Gary Sims Jr.
a significant change in the paradigm of any discipline or group: “Putting skilled, tenured teachers in failing schools would cause a paradigm shift in teaching and education.”
A Paradigm Shift is not just a small change in science, or the modification of a theory. It is a scientific revolution and completely changes the way in which science looks at the world. It often dictates how the public looks at the world.
A paradigm shift is often the result of scientists working at the fringe of the paradigm, performing research that most other researchers feel is a little misguided, or a dead end. In most instances, this view is correct but, every so often, a scientist has a revelation. More often than not, they feel the weight of scientific and public opinion, and become ridiculed. However, slowly but surely, other scientists try out the research, and a few lost voices in ...view middle of the document...
This process continues for a long time, until some experiments begin uncovering errors. A certain amount of error is accepted, and it can be absorbed by slight changes in the paradigm. However, eventually, the basic and fundamental principles may be shown to have error and there is a paradigm shift, a way of looking at the same information in a completely different way.
Probably the best way to look at a paradigm shift is through example, using example of Ptolemy, whose fixation upon a paradigm created problems. Ptolemy, in common with most Ancient Greek philosophers, believed that the earth was at the center of the universe, and that the sun and other planets revolved around it. The problem with that view came when Ptolemy, and later observers, made more accurate observations. More epicycles had to be added, making circles within circles. It was not until Copernicus that this view was challenged. He postulated that the sun was at the center of the solar system, which was regarded as the center of the universe at that time. The paradigm shifted, and it was only the resistance of the church that prevented immediate adoption. After this came Newton’s ideas and physics worked within a new paradigm. Ptolemy is often used as a metaphor for bad science and irrationality, but this is very unfair, and is an example of a fallacy, an argument from superiority. Using the equipment he had available, with no telescopes and limited mathematics, there was little wrong with his theory or methods. His measurements were supremely accurate and were used for measuring the motion of the planets until the time of Copernicus. His rigorous and meticulous approach was faultless, and he was a good empirical scientist. Copernicus, Galileo and Newton had a lot of respect for him, so the modern world must be careful not to judge Ptolemy harshly.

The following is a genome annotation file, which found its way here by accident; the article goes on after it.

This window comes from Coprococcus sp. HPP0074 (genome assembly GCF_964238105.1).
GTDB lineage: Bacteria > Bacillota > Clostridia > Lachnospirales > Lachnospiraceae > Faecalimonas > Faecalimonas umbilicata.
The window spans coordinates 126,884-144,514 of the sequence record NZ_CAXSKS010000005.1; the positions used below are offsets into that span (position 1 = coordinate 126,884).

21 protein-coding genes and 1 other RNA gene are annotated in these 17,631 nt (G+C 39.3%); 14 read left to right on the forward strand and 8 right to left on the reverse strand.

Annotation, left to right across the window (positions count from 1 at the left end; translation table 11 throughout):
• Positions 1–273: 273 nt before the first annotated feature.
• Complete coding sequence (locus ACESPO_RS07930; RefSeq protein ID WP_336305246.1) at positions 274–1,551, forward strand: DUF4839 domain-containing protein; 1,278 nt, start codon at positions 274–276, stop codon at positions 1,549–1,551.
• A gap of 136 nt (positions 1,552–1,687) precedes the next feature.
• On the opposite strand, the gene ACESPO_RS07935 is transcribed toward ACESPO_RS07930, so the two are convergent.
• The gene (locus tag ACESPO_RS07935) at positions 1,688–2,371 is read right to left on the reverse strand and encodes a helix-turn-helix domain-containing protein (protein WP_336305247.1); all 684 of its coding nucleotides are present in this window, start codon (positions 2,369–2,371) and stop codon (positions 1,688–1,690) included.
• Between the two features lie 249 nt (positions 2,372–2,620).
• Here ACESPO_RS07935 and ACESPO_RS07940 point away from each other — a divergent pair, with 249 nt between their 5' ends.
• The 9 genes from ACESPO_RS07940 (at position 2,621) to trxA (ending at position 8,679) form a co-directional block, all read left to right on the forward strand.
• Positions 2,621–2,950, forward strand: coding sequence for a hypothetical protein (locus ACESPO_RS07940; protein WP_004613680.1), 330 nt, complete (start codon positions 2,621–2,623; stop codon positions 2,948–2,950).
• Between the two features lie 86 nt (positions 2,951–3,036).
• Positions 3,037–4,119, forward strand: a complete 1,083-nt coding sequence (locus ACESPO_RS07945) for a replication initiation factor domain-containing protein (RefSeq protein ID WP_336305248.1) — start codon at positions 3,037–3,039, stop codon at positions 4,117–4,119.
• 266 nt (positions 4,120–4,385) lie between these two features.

Unfortunately, this is one of the downsides of paradigm shifts, where scientists who performed good work within the confines of the paradigm become ridiculed. Much of the problem is that they cling to their theories, becoming more stubborn, and showing signs of confirmation bias. This opens them up to ridicule by history, and they are judged by this, rather than by their other achievements.